The first Japanese-English diplomatic exchange voyage begins. TATUTA MARU departs Yokohama carrying 60 British internees including Ambassador Sir Robert Craigie and British embassy staff from Tokyo, Yokohama and Kobe, Belgian Ambassador and Mrs M. Fortholme, Greek Minister M. Politis, Egyptian Minister M. Samaika, Australian Chargé d’Affairs Keith Officer, Norwegian Chargé d’Affairs and Mrs. M. Kolstadt, Dutch Chargé d’Affairs and Mrs. M. Reuchlin Czechoslovakian Minister Mr. Havlicek and consular officials from Yokohama and Kobe plus other British and foreign nationals.

4 August 1942:
Arrives at Shanghai. Exchange vessel KAMAKURA MARU joins TATUTA MARU. Embarks additional repatriates from China and Manchuria.

5 August 1942:
TATUTA and KAMAKURA MARUs depart Shanghai.

9 August 1942:
Arrives at Saigon. Embarks additional repatriates.

14 August 1942:
Arrives at Singapore and departs that same day carrying nearly 1000 evacuees.

27 August 1942:
Arrives at Lourenco Marques, Portuguese East Africa. British personnel are exchanged for Japanese diplomats and supplies from England, Australia and India. British and other passengers are transferred to Furness Lines’ SS EL NIL and P & O (Peninsular & Oriental Steam Navigation Co.) Line’s SS NARKUNDA for the voyage to Liverpool, England. Some British and other passengers await transportation to South African and other ports.

2 September 1942:
TATUTA MARU departs Lorenco Marques. She also carries 48,818 Red Cross parcels and supplies from England, Australia and India intended for British POW's in Singapore and the region.

17 September 1942:
Arrives at Singapore.

27 September 1942:
Arrives at Yokohama.

11 December 1942:
Re-requisitioned by the Department of the Navy as a charter vessel and attached to the Yokosuka Naval District.

12 December 1942:
Arrives at Sasebo.

14 December 1942:
Departs Sasebo and later arrives at Nagasaki.

19 December 1942:
Departs Nagasaki.

21 December 1942:
Arrives at Mako and departs later that day.

23 December 1942:
Arrives at Manila.

25 December 1942:
Departs Manila.

26 December 1942:
A fire breaks out aboard, but is quickly extinguished.

28 December 1942:
Arrives at Balikpapan, Borneo. Takes on fuel.

31 December 1942:
Departs Balikpapan.

1 January 1943:
Arrives at Makassar.

8 January 1943:
Departs Makassar.

11 January 1943:
Arrives at Singapore.

14 January 1943:
At 0900, departs Singapore.

18 January 1943:
Arrives at Hong Kong.

19 January 1943:
At 1300, TATUTA MARU departs Hong Kong carrying 1,180 men including 663 Canadian POWs from the Sham Sui Po PW Camp. The POWs are packed so tightly that there is no room to lie down.

22 January 1943:
At 0400, TATUTA MARU arrives at Nagasaki. The POWs are disembarked and a board train for Omine 3D PW camp at Kawasaki-machi where they engage in mining coal for Japan.

23 January 1943:
Departs Nagasaki and later that day arrives at Sasebo.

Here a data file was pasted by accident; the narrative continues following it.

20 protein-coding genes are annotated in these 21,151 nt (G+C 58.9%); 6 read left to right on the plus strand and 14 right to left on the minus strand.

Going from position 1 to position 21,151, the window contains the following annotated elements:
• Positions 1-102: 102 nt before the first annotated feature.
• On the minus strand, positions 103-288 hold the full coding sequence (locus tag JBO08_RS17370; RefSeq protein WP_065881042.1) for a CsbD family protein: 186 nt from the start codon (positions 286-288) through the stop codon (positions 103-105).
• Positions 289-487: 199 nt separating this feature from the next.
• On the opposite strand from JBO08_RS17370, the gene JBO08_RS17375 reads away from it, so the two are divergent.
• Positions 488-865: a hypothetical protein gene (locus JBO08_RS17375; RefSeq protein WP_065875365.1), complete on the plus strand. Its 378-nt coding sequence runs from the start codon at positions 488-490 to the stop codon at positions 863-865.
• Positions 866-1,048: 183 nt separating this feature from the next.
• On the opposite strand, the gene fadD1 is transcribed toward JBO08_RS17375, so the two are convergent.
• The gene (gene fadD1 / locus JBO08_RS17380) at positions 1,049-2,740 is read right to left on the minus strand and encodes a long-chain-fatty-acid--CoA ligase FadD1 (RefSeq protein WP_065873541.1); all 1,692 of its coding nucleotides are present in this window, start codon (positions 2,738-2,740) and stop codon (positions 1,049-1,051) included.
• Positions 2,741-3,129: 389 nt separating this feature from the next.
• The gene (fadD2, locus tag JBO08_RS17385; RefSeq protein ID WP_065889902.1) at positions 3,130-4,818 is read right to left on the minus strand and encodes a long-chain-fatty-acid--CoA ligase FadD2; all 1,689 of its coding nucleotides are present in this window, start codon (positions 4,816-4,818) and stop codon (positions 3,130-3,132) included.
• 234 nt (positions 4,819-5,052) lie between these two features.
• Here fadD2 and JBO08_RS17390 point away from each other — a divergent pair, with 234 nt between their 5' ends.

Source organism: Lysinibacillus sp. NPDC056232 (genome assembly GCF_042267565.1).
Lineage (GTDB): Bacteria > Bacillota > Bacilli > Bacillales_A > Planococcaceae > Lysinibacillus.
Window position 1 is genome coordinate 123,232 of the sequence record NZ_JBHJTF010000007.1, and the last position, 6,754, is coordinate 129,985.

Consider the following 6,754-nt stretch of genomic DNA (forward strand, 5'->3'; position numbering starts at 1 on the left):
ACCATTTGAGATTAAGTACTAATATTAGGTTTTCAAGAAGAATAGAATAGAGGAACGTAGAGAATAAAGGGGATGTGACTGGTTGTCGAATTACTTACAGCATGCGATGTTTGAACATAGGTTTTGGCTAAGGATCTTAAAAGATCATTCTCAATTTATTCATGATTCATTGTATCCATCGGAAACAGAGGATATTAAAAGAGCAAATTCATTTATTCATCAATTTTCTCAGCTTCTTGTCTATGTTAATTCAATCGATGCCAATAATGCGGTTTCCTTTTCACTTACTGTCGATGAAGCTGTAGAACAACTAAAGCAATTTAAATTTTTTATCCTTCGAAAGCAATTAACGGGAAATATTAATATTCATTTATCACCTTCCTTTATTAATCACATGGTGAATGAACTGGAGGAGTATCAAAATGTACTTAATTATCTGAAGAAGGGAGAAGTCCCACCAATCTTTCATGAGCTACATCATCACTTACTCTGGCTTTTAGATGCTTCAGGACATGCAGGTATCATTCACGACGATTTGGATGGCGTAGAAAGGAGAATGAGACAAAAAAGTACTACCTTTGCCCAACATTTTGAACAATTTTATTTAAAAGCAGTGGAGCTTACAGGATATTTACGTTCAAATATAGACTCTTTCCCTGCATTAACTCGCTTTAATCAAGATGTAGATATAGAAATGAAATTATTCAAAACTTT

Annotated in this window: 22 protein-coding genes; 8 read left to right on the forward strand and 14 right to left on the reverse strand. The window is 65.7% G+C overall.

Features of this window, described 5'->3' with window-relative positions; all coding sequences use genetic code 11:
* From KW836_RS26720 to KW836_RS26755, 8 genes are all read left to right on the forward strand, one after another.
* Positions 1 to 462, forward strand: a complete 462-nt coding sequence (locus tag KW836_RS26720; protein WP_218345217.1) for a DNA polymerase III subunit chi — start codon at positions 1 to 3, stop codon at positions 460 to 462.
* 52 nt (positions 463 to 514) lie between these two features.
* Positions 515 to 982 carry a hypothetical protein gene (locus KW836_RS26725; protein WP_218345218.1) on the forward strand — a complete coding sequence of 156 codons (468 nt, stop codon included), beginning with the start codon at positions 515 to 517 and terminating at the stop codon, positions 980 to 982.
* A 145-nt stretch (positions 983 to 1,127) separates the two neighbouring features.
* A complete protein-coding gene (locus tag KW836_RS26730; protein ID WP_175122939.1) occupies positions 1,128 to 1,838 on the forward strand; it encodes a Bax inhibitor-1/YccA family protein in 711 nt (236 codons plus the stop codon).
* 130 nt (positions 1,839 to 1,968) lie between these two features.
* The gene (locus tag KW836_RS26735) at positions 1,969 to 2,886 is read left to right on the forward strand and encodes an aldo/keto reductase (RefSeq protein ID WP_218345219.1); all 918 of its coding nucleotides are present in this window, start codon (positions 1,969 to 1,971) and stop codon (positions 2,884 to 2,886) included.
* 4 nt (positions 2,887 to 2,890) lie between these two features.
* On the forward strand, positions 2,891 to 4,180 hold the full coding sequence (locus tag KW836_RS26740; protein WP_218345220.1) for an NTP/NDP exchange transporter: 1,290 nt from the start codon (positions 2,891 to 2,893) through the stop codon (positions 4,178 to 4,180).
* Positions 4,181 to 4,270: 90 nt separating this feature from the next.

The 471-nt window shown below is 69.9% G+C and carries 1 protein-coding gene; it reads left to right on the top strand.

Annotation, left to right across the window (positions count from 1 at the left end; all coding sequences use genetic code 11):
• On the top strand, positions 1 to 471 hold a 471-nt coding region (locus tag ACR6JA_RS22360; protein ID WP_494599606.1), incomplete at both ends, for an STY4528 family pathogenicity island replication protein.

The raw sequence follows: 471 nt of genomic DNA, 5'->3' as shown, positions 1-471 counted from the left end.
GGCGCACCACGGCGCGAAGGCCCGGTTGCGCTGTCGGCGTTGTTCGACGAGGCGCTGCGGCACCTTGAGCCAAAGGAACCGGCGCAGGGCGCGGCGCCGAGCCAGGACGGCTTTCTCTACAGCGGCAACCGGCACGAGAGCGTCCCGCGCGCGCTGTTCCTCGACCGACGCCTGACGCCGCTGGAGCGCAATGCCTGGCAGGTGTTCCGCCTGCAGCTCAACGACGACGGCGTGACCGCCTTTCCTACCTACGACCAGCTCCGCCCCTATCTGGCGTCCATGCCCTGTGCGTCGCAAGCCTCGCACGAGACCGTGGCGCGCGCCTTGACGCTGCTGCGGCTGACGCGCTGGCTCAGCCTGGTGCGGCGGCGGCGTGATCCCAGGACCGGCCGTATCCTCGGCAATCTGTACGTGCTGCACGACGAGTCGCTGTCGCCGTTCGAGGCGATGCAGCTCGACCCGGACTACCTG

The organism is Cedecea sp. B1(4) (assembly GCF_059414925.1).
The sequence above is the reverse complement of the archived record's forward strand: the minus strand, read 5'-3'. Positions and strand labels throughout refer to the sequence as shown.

25 January 1943:
Departs Sasebo.

26 January 1943:
Arrives at Osaka.

28 January 1943:
Departs Osaka.

29 January 1943:
Arrives at Yokosuka.

30 January 1943:
Departs Yokosuka and arrives at Yokohama.

31 January 1943:
Departs Yokohama and arrives at Yokosuka.

8 February 1943:
At 1600, departs Yokosuka for Truk escorted by destroyer YAMAGUMO.

42 miles E-SE of Mikura Jima. LtCdr Thomas L. Wogan’s USS TARPON (SS-175) picks up a radar contact and chases it on the surface. At about 2215, using SJ radar ranges and periscope sightings, Wogan hits TATUTA MARU with perhaps four torpedoes. At 2237, she sinks taking down 1,223 troops and passengers and 198 crewmen at 33-45N, 140-25E. All are swept away in a fierce gale and perish because the ship was 1500 metres ahead of YAMAGUMO and she is unable to find any survivors in the darkness. [4]

10 March 1943:
Removed from the Navy List.

Authors' Note:
[1] On 3 Sep '39, while on a tourist cruise in the Caribbean, the 32,381-ton North German Lloyd liner COLUMBUS was caught by the outbreak of war. On 19 Dec '39, while making a break for home, COLUMBUS was intercepted by British destroyer HMS HYPERION about 450 miles E of Cape May, New Jersey. COLUMBUS' crew scuttled her rather than allow her to be taken as a war prize. 567 seamen and nine women were rescued by nearby neutral American cruiser USS TUSCALOOSA (CA-37) and taken to Ellis Island, NY. From there, 512 men of military age travelled by train to San Francisco for onward passage to Japan and then Germany. The men were scheduled to depart San Francisco aboard TATUTA MARU, but aborted their passage because of fears of being taken prisoner by the British while at sea as happened to German passengers aboard ASAMA MARU a few days later. [1]

[2] After he returns to Germany, Thiel becomes a Nazi saboteur. In 1942, he travels aboard U-584 to a beach near Jacksonville, Flordia. His mission is assist other members of his team in blowing up the railroad stations and a railroad bridge, lock and canal complexes in Missouri and Ohio, and the New York City water supply system. In addition, his team was to bomb in Jewish-owned department stores and railroad stations to create panic and terror. Before Thiel and his team can carry out their mission, they are apprehended by the FBI. Later, they are tried and found guilty. Two are imprisioned, but Thiel and five other Nazis are executed.

[3] On 9 December, light cruiser USS MARBLEHEAD joined PRESIDENT MADISON in Balikpapan, Borneo and escorted her to Surabaja, Java. On 29 December, MADISON departed Surabaja for Colombo with evacuees from Java.

[4] Another report says 1,283 troops.

Special thanks go to Peter Cundall of Australia for info in Revision 1.

- Bob Hackett and Sander Kingsepp.